Gee, did I not write just three days ago:
with continued slow, steady pressure, I’m confident Iceland will come around to realizing stopping whaling isn’t simply a rainbow-colored item on some foreign hippy agenda, it’s a sound economic move.
Well begosh and begorin’ if news doesn’t come hurtling down the stormpipe today that Iceland’s fisheries minister has finally put the kebosh on the silly fiction that Iceland’s whaling industry is going to make a comeback by killing whales that nobody wants to eat:
“The whaling industry, like any other industry, has to obey the market. If there is no profitability there is no foundation for resuming with the killing of whales,” he said.
He declared there would be no more commercial quotas in the absence of evidence the meat could actually be sold.
Well now there’s a refreshing bit of homespun wisdom that the heavily subsidized Japanese whalers, sitting on several thousand tonnes of surplus whale meat they can’t even give away, ought to listen to.
Iceland stands to gain so much by abandoning whaling. 112,000 of us have pledged to visit if the government just hangs up those harpoons forever — collectively, we’d spend approximately 116 million US dollars.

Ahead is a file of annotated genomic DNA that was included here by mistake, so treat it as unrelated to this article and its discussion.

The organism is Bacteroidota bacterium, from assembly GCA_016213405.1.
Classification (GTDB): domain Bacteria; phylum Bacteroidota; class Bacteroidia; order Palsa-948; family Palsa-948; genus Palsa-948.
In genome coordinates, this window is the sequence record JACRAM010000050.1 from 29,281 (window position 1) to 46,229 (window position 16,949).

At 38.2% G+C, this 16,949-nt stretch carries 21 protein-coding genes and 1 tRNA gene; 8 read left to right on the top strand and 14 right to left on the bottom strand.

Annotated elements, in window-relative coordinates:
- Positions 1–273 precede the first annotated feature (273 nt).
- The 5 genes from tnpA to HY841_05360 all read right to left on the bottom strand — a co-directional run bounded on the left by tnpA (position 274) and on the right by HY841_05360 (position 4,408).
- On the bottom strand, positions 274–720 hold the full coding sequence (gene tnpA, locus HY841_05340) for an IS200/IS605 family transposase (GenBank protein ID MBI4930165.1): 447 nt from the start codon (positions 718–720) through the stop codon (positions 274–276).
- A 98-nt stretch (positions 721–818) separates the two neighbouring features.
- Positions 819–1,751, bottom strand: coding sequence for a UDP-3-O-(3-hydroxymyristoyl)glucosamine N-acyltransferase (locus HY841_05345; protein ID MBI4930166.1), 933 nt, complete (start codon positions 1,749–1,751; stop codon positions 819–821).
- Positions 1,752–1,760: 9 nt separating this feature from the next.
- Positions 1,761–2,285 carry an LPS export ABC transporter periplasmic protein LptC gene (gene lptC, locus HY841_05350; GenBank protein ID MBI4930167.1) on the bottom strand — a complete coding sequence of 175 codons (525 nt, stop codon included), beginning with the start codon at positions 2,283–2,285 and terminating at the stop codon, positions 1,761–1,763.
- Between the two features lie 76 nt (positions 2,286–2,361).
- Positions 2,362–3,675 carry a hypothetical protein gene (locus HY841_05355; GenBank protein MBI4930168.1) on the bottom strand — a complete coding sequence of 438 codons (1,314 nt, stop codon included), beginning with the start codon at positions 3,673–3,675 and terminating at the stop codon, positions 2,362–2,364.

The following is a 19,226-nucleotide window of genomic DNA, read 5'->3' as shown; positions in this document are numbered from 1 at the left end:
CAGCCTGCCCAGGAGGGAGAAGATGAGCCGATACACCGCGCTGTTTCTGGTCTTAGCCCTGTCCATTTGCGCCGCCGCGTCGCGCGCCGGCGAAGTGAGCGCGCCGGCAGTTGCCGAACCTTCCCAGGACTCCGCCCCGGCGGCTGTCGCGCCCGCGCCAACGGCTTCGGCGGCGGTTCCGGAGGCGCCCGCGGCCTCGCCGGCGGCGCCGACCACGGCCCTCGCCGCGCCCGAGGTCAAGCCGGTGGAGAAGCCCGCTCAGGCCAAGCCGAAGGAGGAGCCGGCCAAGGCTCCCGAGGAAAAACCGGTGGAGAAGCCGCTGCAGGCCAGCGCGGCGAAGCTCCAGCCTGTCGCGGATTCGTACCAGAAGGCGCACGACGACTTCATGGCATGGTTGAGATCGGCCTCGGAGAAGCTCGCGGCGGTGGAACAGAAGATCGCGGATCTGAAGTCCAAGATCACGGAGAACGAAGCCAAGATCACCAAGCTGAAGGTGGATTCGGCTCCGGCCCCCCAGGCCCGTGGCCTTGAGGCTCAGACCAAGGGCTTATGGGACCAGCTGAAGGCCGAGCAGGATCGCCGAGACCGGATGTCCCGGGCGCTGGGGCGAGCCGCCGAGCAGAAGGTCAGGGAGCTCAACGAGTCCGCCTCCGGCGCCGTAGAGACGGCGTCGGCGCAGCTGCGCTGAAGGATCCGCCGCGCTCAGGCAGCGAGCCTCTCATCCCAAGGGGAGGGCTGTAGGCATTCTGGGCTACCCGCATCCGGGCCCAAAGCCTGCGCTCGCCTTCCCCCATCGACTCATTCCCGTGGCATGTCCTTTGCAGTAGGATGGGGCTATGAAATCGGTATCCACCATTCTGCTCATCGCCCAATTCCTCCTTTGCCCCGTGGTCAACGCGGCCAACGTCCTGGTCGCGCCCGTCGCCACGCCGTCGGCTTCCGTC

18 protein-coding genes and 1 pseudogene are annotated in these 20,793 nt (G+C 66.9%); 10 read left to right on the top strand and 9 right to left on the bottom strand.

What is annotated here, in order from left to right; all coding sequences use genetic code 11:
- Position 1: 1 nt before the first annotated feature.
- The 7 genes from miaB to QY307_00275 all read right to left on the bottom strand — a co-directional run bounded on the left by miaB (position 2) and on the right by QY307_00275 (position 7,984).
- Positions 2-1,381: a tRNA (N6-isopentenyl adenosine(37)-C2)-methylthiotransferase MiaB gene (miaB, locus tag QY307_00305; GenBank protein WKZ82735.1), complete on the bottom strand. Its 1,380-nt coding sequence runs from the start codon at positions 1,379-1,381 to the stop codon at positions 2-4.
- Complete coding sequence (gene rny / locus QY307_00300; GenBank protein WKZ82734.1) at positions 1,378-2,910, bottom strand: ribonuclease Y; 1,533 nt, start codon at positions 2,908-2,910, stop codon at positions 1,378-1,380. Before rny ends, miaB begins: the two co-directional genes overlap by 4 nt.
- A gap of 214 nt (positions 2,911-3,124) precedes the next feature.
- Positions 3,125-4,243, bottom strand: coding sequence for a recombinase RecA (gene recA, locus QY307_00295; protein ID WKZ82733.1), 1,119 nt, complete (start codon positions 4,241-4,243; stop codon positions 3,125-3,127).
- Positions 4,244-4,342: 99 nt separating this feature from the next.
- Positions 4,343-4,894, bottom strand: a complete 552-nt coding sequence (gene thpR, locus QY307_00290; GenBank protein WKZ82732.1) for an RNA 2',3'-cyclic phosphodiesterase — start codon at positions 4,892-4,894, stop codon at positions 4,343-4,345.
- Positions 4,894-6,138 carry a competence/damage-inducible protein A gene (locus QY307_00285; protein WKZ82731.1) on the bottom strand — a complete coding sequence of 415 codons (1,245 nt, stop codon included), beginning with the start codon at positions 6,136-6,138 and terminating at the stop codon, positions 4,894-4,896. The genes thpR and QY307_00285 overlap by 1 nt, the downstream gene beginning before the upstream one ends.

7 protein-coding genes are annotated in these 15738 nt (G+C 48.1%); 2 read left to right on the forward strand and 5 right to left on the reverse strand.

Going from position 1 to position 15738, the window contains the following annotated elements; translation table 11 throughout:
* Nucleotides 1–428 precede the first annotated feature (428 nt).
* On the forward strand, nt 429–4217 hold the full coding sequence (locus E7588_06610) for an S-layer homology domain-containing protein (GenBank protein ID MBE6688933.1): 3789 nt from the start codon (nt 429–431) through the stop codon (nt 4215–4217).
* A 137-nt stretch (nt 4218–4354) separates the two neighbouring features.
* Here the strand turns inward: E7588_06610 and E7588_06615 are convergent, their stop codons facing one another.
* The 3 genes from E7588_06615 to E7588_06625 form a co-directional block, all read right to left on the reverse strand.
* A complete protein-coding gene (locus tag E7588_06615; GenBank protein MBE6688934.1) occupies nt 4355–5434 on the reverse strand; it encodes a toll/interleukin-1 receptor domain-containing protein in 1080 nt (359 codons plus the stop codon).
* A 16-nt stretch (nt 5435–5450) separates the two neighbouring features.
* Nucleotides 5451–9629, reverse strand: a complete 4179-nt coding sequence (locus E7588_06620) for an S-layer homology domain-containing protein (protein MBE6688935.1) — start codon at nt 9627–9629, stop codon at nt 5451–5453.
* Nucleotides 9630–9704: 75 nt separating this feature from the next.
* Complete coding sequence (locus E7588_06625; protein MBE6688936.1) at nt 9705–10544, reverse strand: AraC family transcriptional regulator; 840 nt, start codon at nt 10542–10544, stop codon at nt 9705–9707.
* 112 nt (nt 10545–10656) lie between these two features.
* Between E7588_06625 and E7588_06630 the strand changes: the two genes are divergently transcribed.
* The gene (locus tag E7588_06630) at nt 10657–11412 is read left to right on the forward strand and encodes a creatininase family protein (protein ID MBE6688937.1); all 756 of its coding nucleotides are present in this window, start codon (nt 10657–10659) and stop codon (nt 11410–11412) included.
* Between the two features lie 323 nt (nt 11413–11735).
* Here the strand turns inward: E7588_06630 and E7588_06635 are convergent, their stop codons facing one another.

The government didn’t quite definitively announce an end to whaling.
There’s an outstanding scientific quota of 6 minke whales that Icelandic whalers still may catch in the one month remaining of the Icelandic whaling season.
But at 20 million dollars apiece in foregone tourist income, that seems a lot of money to blow on whale steaks that are going to sit unsold in a freezer.
It’s time to go have a glass of champagne, and raise a toast to Remi, who sailed on the first Greenpeace mission to stop Icelandic whaling, and woke up from a siesta today to the news that he’d finally won. Then it’s time to toast Frode, and Arni, and Frizell, and McTaggart, and Thornton, and Gerd, and Adele, and Andrew, and Lisa, and Marnee and Tomakint, and all 112,000 Icelandic pledgers.
I am going to have one whale of a hangover tomorrow.